Rule 645

CURSE YOU:

Bizarre “field specific” acronyms;

Nonsensically named computer programs;

Obscure Jargon;

References to field offices in unusually named small towns in other states; and,

Client specific shorthand for things they deal with everyday on this job but that exist nowhere in the world outside!

Curse you and all your ilk!

Rule 634

When a referral agency offers a choice between two appointments we should all admit to selecting:

The appointment in closer proximity to that one donut place;

The appointment with the faster WiFi;

The appointment where that one time they had cake, really good cake; or,

The more intellectually stimulating.

In that order.

Rule 624

Find your happy place.

Security: I can’t let you into the convention without a pass.

Interpreter: I’m the Sign Language Interpreter.

Security: Oh, they told me to tell you that your credentials are at the Information Booth in the Main Hall.

Interpreter: Ok thanks, I’ll go and get them.

Security: Sorry. I can’t let you in without a pass.

Rule 607

Terms For Things All Interpreters Understand:

Conservation of Gibberish:

The amount of effort you wish to expend on explaining to the Client that your interpretation was spot on, but what the Presenter said didn’t make any sense.

Rule 595

Agency: Will you take an appointment at a nudist resort?

Me: Is it Deaf/Blind interpreting?

Random Thoughts From Uncle Dale: Conferences

Besides the CEUs and practical information the best thing about national conferences is meeting all the people with whom you have discussions (both friendly and heated) on social media.

On the first day Larry Littleton from Hawaii found me sitting by a wall and stepped up to introduce himself IRL. He is just as funny and charming in-person as he is on ROI.

I met Adam Bartley, who’s mustache is just as epic as you suspect it might be.

I met Dirk Hilliard while we were observing the COR proceedings.

Sarah Baker invited me to visit the Purple Booth on the exhibitors’ floor, which I happily did and was lucky enough to run into Brian Jensen who I have not seen in forever.

All through the conference I have enjoyed meeting person after person who asked me if I was ‘Uncle Dale’, introduced themselves and told me how much they enjoy the blog.

Please, if you see me say hi. I love to meet you (and I have been known to give away a tee-shirt or two, grin).

The winner for my favorite moment of social media and IRL coming together this week has to be what happened yesterday.

During my presentation on the differences between each of the Titles of the ADA and other federal laws (more interesting that you might think) I looked out and saw a face I recognized. It took me a minute to realize it was Lisa Cryer. Lisa and I agree, disagree and generally enjoy intellectual sparing on a FaceBook Group called Reality of ASL Interpreting. It was an honor to have her there. When it was over I told her it took me a second to place from where I knew her. She said she had misplaced her credentials so she did not have her name tag on. We had a great (too short) chat and I had to run to a meeting. While I was walking to the meeting I had to stop and dig something out of my bag. I set my bag on a random table in the lobby, unzipped it, looked down at the table and…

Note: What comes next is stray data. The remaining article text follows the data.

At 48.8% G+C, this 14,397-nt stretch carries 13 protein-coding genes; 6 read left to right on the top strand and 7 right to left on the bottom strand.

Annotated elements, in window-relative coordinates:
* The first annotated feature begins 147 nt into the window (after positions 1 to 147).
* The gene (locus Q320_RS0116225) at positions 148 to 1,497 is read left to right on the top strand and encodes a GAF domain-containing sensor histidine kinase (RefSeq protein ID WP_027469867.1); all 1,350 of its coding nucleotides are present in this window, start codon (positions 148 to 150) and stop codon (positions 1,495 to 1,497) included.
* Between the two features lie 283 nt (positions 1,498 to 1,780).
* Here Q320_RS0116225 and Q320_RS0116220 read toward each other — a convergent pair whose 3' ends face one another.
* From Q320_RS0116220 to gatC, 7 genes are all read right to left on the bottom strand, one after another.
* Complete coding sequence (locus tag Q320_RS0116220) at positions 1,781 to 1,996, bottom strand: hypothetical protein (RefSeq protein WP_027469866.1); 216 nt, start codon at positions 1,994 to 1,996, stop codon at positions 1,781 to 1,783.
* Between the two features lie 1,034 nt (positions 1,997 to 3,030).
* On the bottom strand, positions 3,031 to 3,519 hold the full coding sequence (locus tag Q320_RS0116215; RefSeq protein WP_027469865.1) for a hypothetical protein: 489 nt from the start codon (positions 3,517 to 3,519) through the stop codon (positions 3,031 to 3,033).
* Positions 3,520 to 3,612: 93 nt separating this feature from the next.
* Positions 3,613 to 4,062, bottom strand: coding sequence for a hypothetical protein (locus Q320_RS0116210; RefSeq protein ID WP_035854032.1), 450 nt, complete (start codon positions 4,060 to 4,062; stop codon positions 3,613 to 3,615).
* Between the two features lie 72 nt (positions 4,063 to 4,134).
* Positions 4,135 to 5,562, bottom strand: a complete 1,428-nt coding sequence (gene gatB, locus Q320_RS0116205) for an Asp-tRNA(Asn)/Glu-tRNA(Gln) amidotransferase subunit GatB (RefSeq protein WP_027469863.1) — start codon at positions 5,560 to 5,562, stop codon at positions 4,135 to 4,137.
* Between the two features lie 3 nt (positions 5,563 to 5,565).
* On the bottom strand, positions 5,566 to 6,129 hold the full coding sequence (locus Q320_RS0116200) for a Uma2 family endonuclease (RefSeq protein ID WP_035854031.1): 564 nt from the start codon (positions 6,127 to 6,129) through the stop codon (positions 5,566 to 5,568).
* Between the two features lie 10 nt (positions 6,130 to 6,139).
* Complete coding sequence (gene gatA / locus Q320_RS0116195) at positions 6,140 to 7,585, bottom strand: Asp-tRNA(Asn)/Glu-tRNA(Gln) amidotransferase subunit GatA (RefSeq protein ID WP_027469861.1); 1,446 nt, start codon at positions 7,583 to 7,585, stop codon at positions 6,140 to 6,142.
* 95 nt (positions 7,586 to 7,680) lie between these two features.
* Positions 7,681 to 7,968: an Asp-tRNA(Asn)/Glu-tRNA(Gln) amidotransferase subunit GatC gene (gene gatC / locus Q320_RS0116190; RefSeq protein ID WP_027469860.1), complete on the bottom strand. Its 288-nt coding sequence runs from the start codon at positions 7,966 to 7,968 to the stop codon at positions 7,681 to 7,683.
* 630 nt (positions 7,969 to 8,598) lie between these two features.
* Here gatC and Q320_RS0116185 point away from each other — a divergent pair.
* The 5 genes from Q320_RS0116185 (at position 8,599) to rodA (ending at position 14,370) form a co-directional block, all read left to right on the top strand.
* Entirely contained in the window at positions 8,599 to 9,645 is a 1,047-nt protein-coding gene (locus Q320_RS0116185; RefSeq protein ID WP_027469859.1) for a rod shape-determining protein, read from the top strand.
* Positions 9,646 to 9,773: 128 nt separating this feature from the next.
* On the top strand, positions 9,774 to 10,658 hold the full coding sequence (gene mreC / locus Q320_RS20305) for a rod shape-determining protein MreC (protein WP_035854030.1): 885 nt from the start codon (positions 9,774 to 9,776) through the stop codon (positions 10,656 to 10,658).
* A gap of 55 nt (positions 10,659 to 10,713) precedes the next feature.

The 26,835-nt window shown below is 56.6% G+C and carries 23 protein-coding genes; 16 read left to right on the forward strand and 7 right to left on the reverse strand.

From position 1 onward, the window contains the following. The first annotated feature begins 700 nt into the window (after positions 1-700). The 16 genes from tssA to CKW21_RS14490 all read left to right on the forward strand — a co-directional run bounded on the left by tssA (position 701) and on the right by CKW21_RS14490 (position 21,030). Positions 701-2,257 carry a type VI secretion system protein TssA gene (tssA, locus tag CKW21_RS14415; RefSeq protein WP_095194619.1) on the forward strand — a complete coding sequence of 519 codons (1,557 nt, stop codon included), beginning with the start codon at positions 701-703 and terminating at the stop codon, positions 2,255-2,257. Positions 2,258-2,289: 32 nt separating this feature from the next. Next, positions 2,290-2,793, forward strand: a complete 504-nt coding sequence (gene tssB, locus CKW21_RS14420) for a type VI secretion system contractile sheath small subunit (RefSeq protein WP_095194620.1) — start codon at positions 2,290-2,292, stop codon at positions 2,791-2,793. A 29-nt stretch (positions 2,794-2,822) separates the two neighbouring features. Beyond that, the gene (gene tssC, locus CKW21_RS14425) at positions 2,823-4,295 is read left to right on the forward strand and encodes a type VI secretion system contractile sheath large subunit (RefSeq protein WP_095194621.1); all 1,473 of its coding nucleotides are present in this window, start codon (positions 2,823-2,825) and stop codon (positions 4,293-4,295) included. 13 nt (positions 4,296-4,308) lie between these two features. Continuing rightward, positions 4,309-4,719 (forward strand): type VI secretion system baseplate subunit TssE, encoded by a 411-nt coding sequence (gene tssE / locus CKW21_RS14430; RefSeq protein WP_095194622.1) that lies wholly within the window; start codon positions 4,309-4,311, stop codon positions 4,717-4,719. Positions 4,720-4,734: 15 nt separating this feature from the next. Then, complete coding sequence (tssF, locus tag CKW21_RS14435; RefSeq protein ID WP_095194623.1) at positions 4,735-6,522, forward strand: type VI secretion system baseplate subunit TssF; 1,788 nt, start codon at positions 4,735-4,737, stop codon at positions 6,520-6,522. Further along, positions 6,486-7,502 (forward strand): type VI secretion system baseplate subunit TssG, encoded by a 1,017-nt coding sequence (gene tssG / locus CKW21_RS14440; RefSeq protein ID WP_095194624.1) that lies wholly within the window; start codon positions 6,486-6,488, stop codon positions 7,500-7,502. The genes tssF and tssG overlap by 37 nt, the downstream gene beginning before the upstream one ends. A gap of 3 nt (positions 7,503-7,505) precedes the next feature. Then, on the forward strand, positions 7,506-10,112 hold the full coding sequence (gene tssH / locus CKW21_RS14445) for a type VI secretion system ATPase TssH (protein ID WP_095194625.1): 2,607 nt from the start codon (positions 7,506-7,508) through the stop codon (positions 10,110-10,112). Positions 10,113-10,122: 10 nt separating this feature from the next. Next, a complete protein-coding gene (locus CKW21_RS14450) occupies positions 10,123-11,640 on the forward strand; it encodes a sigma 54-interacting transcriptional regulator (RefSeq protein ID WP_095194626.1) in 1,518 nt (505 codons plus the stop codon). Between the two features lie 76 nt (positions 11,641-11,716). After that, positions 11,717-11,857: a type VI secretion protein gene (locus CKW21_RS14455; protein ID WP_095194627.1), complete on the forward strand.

I. KID. YOU. NOT!

I sent her a message that I found her credentials and was dropping it off at ‘lost and found’ on the way to my meeting.

Ten minutes later…

I love weird conference coincidences! Great to meet you Lisa!

Go to conferences. Regional. National. Whatever. They will teach you more than you could possibly learn and the opportunities to connect and knit our communities together is priceless!

p.s. Some people have asked, so here is the description of my workshop:

Federal Laws such as the Americans with Disabilities Act (ADA), Section 504 of the Rehabilitation Act of 1973 (504) and the Individuals with Disabilities Education Act are complex and confusing. It is vital for both deaf people and interpreters to understand the differences and similarities between, and even within, these laws. It is also vital to know the authorities through which each was passed in order to know which law applies to any specific situation, how a complaint is filed, what is and is not evidence of a violation and what remedies may be available if a violation is proven. There are so many differences it can be hard to keep it all straight! This workshop is presented as a “tour” of the laws as if each was its own country. “Uncle Dale Tours” lays each out like a map of a foreign land and the participants walk through each, see the sights and landmarks unique to each as well as their shared heritage. Each are issued a passport with certain knowledge points needed to earn a “visa” to the next law. It is equally fun and beneficial for the interpreter and community member. [0.125 PS]